These days, both Jewish and Christian communities are celebrating very important festivities: Passover and Easter. In an Argentinian context, in which Christians are the majority and Judaism is a minority, I grew up thinking these were very different, opposite, and competing with one another. URI has helped me to understand this is not so.
They both have to do with passing over, moving, changing, and overcoming challenges. Both of these celebrations come from an event in history that has an impact in the life of the faithful today. Both of these are celebrated at home and with the community. Celebrations have very clear steps: a liturgy, an external visible expression of what is happening inside. The value of freedom, gratitude, life and internal transformation is present in both.
I am a Catholic. I enter this Sacred Week with open heart, allowing the call to be better to echo in my heart. I lifted the Palm last Sunday, and I will probably be moved in Mass this Thursday, remembering Jesus in his Last Supper and praying the Via Crucis to share his way to the Cross. I will feel the pain of Good Friday and celebrate Resurrection with a burst of joy. This has to do with my identity, with my beliefs, and with the path I have chosen in search of Truth. Also, I will greet my Jewish friends and accompany them in respect of their identity, their beliefs, and the path they have chosen in search of Truth. I will feel connected to them with what we share and enjoy the diversity of what is different. We will share the celebration of the encounter, the mutual appreciation, and the experience of interfaith understanding and dialogue.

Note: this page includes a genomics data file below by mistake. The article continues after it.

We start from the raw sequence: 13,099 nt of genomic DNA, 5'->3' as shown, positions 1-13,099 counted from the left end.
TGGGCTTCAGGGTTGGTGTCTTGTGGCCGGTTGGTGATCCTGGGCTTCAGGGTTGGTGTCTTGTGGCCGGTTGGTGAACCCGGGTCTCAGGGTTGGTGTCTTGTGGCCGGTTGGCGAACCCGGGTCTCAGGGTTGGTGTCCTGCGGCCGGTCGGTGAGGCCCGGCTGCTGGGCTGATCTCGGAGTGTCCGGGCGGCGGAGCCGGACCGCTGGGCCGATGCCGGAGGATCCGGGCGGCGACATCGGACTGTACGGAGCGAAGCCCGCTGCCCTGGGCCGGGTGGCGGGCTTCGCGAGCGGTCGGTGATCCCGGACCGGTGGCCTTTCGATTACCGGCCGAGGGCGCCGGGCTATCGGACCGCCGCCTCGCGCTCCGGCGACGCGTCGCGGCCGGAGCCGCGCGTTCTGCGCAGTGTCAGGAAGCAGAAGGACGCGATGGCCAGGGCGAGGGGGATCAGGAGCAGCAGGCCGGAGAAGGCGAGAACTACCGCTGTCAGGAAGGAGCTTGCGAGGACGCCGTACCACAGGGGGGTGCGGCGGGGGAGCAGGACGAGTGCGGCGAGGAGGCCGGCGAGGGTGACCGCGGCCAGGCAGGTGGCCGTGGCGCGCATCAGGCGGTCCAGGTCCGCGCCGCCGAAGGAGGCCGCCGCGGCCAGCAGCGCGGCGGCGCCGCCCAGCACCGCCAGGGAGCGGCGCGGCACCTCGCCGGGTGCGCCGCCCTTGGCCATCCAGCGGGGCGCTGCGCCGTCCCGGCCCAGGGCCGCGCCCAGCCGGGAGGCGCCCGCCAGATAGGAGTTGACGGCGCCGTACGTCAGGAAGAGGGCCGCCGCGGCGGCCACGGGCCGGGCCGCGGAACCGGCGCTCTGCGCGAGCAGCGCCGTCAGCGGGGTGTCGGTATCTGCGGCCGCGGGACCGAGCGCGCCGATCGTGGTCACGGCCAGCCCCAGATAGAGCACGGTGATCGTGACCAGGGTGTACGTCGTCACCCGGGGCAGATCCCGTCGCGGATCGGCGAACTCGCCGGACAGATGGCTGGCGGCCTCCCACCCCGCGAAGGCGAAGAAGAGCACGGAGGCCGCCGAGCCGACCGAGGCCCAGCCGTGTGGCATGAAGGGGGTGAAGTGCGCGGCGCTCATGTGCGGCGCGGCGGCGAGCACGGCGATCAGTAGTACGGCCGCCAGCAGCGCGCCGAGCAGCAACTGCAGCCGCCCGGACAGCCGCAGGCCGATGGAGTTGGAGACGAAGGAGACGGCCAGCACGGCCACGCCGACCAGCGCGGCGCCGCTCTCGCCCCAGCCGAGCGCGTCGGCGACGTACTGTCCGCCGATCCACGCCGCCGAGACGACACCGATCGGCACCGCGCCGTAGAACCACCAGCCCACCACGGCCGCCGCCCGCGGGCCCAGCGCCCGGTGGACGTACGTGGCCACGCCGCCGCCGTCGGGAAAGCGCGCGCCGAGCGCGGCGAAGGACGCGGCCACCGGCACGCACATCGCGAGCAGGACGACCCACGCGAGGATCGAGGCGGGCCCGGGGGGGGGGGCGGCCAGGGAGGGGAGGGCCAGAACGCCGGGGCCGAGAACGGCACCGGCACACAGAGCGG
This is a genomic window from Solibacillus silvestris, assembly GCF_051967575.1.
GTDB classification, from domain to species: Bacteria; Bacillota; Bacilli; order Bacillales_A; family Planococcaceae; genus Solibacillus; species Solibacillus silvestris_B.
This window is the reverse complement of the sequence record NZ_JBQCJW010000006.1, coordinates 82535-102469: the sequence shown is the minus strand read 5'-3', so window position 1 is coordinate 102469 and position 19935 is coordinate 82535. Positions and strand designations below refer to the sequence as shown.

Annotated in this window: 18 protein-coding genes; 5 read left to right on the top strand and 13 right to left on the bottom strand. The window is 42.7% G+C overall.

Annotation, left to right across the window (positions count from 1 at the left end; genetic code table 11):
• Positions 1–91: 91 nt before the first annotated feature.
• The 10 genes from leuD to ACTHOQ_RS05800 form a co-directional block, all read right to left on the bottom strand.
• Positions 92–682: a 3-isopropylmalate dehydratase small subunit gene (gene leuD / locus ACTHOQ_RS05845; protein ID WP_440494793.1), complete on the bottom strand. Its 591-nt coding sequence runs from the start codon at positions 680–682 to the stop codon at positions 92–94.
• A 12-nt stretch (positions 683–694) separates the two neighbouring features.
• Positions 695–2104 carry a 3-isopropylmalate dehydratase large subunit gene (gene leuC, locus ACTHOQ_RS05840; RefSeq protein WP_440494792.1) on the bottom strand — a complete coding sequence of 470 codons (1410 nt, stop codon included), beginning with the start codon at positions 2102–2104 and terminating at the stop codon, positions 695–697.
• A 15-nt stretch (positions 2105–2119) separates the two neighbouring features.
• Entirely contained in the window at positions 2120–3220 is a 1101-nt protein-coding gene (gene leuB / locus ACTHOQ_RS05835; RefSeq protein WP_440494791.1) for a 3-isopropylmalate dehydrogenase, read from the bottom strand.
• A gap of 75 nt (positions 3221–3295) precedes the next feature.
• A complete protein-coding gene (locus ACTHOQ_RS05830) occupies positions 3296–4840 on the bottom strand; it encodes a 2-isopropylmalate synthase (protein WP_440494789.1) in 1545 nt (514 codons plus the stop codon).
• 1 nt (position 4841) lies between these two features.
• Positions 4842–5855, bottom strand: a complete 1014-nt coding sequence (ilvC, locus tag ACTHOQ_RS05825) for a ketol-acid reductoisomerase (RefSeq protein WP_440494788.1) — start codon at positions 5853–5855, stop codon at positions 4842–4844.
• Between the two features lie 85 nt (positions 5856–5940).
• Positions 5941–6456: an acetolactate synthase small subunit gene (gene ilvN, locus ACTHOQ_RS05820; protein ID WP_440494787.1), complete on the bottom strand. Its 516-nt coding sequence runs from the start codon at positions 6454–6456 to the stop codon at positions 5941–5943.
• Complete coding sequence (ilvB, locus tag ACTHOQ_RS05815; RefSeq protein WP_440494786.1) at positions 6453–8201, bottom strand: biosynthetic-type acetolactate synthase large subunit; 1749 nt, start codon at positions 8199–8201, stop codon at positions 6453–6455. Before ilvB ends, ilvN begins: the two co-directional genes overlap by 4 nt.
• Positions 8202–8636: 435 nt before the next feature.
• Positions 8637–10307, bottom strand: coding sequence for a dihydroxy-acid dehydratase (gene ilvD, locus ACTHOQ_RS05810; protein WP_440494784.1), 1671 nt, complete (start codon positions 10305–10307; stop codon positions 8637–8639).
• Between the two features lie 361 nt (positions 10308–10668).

This is what living into URI principles 1 to 5 means to me.
- The URI is a bridge-building organization, not a religion.
- We respect the sacred wisdom of each tradition, spiritual expression and indigenous tradition
- We respect the differences among religions, spiritual expressions and indigenous traditions.
- We encourage members to deepen their roots in their own tradition.